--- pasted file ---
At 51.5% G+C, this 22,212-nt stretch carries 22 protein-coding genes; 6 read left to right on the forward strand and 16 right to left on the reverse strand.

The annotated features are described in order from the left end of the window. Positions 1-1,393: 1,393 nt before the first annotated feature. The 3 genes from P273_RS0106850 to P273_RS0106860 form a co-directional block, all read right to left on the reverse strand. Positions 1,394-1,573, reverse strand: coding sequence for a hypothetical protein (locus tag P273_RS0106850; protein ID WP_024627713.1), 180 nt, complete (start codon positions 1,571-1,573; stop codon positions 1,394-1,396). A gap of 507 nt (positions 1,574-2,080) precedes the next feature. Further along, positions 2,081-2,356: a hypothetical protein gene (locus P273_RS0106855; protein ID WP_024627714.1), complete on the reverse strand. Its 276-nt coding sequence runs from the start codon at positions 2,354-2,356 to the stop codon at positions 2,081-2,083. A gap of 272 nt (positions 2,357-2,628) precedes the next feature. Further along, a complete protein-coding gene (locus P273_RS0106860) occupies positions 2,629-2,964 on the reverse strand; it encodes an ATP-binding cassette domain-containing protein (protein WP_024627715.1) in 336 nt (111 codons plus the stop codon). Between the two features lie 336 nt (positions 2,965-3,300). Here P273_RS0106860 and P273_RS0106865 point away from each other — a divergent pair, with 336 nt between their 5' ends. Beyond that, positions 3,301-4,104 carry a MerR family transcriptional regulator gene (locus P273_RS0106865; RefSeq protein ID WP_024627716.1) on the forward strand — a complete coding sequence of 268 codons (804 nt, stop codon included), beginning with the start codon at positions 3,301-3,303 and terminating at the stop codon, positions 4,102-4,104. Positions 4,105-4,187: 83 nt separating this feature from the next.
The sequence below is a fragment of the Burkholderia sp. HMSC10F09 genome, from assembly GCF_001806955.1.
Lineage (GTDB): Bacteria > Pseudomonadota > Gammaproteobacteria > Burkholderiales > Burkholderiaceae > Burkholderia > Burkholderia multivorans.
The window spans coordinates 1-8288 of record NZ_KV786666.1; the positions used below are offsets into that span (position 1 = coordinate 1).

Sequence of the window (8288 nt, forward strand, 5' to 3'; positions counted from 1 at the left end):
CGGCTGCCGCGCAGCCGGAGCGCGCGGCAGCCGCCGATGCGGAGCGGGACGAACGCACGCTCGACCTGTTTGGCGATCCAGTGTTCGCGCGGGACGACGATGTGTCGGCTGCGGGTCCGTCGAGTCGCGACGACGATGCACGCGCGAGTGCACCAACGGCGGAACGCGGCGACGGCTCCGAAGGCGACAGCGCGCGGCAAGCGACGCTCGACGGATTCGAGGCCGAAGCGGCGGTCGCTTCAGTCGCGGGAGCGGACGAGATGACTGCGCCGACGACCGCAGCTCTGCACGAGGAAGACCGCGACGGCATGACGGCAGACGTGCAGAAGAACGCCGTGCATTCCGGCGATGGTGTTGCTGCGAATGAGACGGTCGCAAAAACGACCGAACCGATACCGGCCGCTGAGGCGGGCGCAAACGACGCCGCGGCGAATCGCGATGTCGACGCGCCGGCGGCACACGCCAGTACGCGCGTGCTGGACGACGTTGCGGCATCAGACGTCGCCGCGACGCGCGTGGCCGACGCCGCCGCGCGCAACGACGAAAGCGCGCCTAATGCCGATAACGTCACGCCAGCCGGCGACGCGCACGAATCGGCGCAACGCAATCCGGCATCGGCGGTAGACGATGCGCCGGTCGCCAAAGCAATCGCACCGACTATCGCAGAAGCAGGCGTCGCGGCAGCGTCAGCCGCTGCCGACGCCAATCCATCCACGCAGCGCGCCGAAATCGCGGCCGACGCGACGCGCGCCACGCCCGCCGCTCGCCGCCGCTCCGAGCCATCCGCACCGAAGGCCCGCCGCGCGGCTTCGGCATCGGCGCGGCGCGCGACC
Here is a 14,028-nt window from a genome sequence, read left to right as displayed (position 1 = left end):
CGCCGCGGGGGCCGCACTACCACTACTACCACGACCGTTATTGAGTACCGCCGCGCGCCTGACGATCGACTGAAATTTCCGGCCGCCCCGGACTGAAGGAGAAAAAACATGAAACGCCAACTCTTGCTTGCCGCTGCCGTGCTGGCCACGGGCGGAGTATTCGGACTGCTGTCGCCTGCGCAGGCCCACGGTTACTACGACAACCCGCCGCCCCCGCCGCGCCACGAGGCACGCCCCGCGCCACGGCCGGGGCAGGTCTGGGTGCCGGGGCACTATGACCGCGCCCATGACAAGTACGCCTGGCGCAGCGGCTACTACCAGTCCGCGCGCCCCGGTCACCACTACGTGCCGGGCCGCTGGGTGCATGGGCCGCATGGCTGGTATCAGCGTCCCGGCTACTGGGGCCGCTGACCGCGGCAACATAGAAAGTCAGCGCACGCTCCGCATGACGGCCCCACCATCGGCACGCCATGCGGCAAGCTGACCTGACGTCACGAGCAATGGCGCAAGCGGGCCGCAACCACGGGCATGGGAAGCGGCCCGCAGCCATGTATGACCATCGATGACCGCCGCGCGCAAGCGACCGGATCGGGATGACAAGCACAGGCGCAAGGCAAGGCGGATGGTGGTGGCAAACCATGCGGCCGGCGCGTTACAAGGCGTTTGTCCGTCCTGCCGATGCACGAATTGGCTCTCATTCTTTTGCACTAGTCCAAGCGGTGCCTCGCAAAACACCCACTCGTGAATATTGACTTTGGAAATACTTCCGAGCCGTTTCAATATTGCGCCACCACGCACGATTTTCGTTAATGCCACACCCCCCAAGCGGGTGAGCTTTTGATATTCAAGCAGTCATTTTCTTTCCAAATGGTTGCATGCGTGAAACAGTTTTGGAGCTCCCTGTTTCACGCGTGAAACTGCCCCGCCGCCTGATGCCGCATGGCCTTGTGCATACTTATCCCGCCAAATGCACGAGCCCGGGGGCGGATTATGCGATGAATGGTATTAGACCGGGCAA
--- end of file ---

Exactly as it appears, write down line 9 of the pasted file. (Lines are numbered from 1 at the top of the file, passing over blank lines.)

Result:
CGCCGCGGGGGCCGCACTACCACTACTACCACGACCGTTATTGAGTACCGCCGCGCGCCTGACGATCGACTGAAATTTCCGGCCGCCCCGGACTGAAGGAGAAAAAACATGAAACGCCAACTCTTGCTTGCCGCTGCCGTGCTGGCCACGGGCGGAGTATTCGGACTGCTGTCGCCTGCGCAGGCCCACGGTTACTACGACAACCCGCCGCCCCCGCCGCGCCACGAGGCACGCCCCGCGCCACGGCCGGGGCAGGTCTGGGTGCCGGGGCACTATGACCGCGCCCATGACAAGTACGCCTGGCGCAGCGGCTACTACCAGTCCGCGCGCCCCGGTCACCACTACGTGCCGGGCCGCTGGGTGCATGGGCCGCATGGCTGGTATCAGCGTCCCGGCTACTGGGGCCGCTGACCGCGGCAACATAGAAAGTCAGCGCACGCTCCGCATGACGGCCCCACCATCGGCACGCCATGCGGCAAGCTGACCTGACGTCACGAGCAATGGCGCAAGCGGGCCGCAACCACGGGCATGGGAAGCGGCCCGCAGCCATGTATGACCATCGATGACCGCCGCGCGCAAGCGACCGGATCGGGATGACAAGCACAGGCGCAAGGCAAGGCGGATGGTGGTGGCAAACCATGCGGCCGGCGCGTTACAAGGCGTTTGTCCGTCCTGCCGATGCACGAATTGGCTCTCATTCTTTTGCACTAGTCCAAGCGGTGCCTCGCAAAACACCCACTCGTGAATATTGACTTTGGAAATACTTCCGAGCCGTTTCAATATTGCGCCACCACGCACGATTTTCGTTAATGCCACACCCCCCAAGCGGGTGAGCTTTTGATATTCAAGCAGTCATTTTCTTTCCAAATGGTTGCATGCGTGAAACAGTTTTGGAGCTCCCTGTTTCACGCGTGAAACTGCCCCGCCGCCTGATGCCGCATGGCCTTGTGCATACTTATCCCGCCAAATGCACGAGCCCGGGGGCGGATTATGCGATGAATGGTATTAGACCGGGCAA